By Ruzanna Khachatrian
Police in Yerevan interrogated on Thursday the editor of a leading opposition newspaper as part of a criminal investigation into its article that accused opposition leader Vazgen Manukian of justifying any method of political struggle against former President Levon Ter-Petrosian.
The pro-Ter-Petrosian daily “Haykakan Zhamanak” published on December 15 excerpts from what it presented as Manukian’s private notes confiscated by security forces during the 1996 government crackdown on his National Democratic Union (AZhM) and other major opposition groups. The paper said they were written in the months leading up to the disputed September 1996 election official results of which showed the then incumbent Ter-Petrosian narrowly defeating Manukian. The latter challenged the disputed vote results with street protests that turned violent and were quelled by troops and the police.
In particular, Manukian was alleged to have stressed the need to create a inner-government network of spies who would provide him with confidential information which would then be used for spreading discord within the Ter-Petrosian administration and blackmailing its rival factions. He would also cultivate “well-to-do friends” who would finance the AZhM and be rewarded with “plots of land and factories” in the event of regime change, according to the published notes.
Manukian promptly rejected the embarrassing allegations as a fabrication and demanded an official forensic examination which he says would prove that the handwriting of the notes is not his. He asked the Office of the Prosecutor-General to bring a defamation case against “Haykakan Zhamanak” after its editor, Nikol Pashinian, refused to give him a copy of the notes.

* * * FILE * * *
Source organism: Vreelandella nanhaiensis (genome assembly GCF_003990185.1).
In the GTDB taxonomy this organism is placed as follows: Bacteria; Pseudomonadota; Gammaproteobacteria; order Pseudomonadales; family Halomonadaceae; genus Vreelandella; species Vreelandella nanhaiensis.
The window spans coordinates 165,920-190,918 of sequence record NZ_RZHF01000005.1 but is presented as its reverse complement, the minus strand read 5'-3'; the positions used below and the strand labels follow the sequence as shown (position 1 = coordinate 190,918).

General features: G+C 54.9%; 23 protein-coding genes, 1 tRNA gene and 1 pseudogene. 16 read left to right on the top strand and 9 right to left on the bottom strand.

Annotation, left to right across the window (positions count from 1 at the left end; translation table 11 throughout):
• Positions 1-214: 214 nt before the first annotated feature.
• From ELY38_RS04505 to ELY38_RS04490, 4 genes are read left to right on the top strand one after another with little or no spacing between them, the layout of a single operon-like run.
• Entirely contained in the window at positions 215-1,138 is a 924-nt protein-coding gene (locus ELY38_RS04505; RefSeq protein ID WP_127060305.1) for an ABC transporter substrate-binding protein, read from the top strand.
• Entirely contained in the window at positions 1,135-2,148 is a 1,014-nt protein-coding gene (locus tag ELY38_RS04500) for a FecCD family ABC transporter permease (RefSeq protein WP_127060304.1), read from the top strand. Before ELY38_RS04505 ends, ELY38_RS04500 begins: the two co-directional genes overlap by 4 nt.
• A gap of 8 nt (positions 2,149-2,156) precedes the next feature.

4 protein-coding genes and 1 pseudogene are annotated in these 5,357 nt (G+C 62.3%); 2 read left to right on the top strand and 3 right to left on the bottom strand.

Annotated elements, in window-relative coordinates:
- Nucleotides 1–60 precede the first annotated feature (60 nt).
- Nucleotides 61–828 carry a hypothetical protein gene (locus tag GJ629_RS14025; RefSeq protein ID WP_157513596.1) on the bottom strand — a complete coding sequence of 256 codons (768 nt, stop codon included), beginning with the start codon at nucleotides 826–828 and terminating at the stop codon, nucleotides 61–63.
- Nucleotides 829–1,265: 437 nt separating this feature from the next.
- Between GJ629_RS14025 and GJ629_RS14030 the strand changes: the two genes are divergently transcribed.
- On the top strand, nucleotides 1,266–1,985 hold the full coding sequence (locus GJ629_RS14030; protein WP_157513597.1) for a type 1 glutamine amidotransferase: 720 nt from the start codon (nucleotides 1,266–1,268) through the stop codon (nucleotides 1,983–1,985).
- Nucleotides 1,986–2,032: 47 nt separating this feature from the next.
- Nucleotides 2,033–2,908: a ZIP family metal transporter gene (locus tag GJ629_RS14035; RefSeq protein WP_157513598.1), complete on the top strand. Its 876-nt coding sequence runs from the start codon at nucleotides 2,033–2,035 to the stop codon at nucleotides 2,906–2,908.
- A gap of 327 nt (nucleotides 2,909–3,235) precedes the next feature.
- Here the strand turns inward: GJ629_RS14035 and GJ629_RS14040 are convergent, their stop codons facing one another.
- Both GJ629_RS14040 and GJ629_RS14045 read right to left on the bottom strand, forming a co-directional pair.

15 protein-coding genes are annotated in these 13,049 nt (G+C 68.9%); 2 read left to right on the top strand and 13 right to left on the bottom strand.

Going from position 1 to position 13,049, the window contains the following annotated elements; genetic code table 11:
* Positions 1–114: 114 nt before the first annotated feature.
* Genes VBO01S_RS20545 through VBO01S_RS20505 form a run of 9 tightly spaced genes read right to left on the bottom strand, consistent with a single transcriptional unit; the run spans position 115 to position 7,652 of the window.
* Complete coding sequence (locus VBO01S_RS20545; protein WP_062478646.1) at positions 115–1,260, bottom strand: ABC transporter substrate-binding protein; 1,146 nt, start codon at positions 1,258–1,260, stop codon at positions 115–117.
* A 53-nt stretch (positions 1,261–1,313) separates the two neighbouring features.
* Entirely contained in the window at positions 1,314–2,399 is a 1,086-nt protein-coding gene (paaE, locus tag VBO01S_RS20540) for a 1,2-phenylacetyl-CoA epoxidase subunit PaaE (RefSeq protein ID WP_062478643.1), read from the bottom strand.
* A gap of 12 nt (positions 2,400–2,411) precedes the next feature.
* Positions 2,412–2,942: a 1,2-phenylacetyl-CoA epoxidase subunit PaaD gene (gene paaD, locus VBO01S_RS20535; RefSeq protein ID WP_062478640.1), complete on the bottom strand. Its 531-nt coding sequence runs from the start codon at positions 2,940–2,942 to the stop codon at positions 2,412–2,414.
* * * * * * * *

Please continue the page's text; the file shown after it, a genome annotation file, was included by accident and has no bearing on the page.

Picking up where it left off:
The prosecutors granted the request on December 20, instructing the police department of Yerevan’s central administrative district to conduct the criminal inquiry. Investigators are expected to only establish who wrote the notes but also clarify how the paper got hold a document that was supposed kept by law-enforcement authorities.
Speaking to RFE/RL after being questioned by police officers, Pashinian claimed that his paper did not do anything illegal. He said that the notes were already published by other pro-Ter-Petrosian publications in the past and that he simply reprinted them.
Pashinian also refused to specify if the still unknown person who signed the disparaging article, titled “Vazgen Manukian’s ‘Mein Kampf,’” used his real name or a pseudonym. “Under the law on mass media, mass media have the right not to publicize the source of their information,” he said. “In that case, Garegin Asoyan is a source of information, and I wouldn’t like to disclose that source.”
Manukian, meanwhile, refused to further comment on the affair. It is thus not clear if he too has been questioned by the Yerevan police.